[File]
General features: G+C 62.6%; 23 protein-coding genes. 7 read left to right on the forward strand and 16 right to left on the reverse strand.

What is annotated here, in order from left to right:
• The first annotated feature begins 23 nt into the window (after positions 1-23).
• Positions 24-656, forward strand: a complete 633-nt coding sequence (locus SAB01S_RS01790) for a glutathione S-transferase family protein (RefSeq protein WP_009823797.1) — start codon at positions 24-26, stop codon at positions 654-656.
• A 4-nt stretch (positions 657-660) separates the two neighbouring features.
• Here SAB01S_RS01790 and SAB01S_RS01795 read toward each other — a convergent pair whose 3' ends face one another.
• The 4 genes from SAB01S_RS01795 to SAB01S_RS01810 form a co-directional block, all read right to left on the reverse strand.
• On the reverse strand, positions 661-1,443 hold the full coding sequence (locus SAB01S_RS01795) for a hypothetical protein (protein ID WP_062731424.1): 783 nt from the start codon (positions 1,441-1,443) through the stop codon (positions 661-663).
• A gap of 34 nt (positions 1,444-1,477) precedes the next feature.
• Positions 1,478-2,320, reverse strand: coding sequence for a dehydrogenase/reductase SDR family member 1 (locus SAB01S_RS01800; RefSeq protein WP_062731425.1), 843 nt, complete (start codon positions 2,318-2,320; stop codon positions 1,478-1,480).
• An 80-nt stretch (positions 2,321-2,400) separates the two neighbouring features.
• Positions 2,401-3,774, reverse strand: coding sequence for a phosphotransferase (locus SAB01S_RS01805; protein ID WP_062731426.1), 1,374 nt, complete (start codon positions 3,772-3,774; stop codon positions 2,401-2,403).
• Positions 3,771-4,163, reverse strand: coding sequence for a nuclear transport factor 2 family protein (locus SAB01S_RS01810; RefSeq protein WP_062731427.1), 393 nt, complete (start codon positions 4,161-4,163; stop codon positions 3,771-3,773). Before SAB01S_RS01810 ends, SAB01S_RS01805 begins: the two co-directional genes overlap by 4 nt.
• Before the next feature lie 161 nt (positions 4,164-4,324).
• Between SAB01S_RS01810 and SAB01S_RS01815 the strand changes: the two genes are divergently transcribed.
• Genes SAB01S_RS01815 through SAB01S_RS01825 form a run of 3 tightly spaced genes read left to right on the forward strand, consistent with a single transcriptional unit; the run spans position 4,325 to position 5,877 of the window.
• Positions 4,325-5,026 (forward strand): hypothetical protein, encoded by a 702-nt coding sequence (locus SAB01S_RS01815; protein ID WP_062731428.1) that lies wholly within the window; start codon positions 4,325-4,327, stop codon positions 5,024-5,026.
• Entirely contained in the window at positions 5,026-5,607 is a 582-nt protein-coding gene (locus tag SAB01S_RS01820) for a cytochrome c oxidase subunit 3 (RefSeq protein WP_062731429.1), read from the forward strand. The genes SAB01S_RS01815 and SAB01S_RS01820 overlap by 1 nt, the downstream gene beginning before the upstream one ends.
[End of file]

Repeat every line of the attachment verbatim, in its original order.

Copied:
General features: G+C 62.6%; 23 protein-coding genes. 7 read left to right on the forward strand and 16 right to left on the reverse strand.

What is annotated here, in order from left to right:
• The first annotated feature begins 23 nt into the window (after positions 1-23).
• Positions 24-656, forward strand: a complete 633-nt coding sequence (locus SAB01S_RS01790) for a glutathione S-transferase family protein (RefSeq protein WP_009823797.1) — start codon at positions 24-26, stop codon at positions 654-656.
• A 4-nt stretch (positions 657-660) separates the two neighbouring features.
• Here SAB01S_RS01790 and SAB01S_RS01795 read toward each other — a convergent pair whose 3' ends face one another.
• The 4 genes from SAB01S_RS01795 to SAB01S_RS01810 form a co-directional block, all read right to left on the reverse strand.
• On the reverse strand, positions 661-1,443 hold the full coding sequence (locus SAB01S_RS01795) for a hypothetical protein (protein ID WP_062731424.1): 783 nt from the start codon (positions 1,441-1,443) through the stop codon (positions 661-663).
• A gap of 34 nt (positions 1,444-1,477) precedes the next feature.
• Positions 1,478-2,320, reverse strand: coding sequence for a dehydrogenase/reductase SDR family member 1 (locus SAB01S_RS01800; RefSeq protein WP_062731425.1), 843 nt, complete (start codon positions 2,318-2,320; stop codon positions 1,478-1,480).
• An 80-nt stretch (positions 2,321-2,400) separates the two neighbouring features.
• Positions 2,401-3,774, reverse strand: coding sequence for a phosphotransferase (locus SAB01S_RS01805; protein ID WP_062731426.1), 1,374 nt, complete (start codon positions 3,772-3,774; stop codon positions 2,401-2,403).
• Positions 3,771-4,163, reverse strand: coding sequence for a nuclear transport factor 2 family protein (locus SAB01S_RS01810; RefSeq protein WP_062731427.1), 393 nt, complete (start codon positions 4,161-4,163; stop codon positions 3,771-3,773). Before SAB01S_RS01810 ends, SAB01S_RS01805 begins: the two co-directional genes overlap by 4 nt.
• Before the next feature lie 161 nt (positions 4,164-4,324).
• Between SAB01S_RS01810 and SAB01S_RS01815 the strand changes: the two genes are divergently transcribed.
• Genes SAB01S_RS01815 through SAB01S_RS01825 form a run of 3 tightly spaced genes read left to right on the forward strand, consistent with a single transcriptional unit; the run spans position 4,325 to position 5,877 of the window.
• Positions 4,325-5,026 (forward strand): hypothetical protein, encoded by a 702-nt coding sequence (locus SAB01S_RS01815; protein ID WP_062731428.1) that lies wholly within the window; start codon positions 4,325-4,327, stop codon positions 5,024-5,026.
• Entirely contained in the window at positions 5,026-5,607 is a 582-nt protein-coding gene (locus tag SAB01S_RS01820) for a cytochrome c oxidase subunit 3 (RefSeq protein WP_062731429.1), read from the forward strand. The genes SAB01S_RS01815 and SAB01S_RS01820 overlap by 1 nt, the downstream gene beginning before the upstream one ends.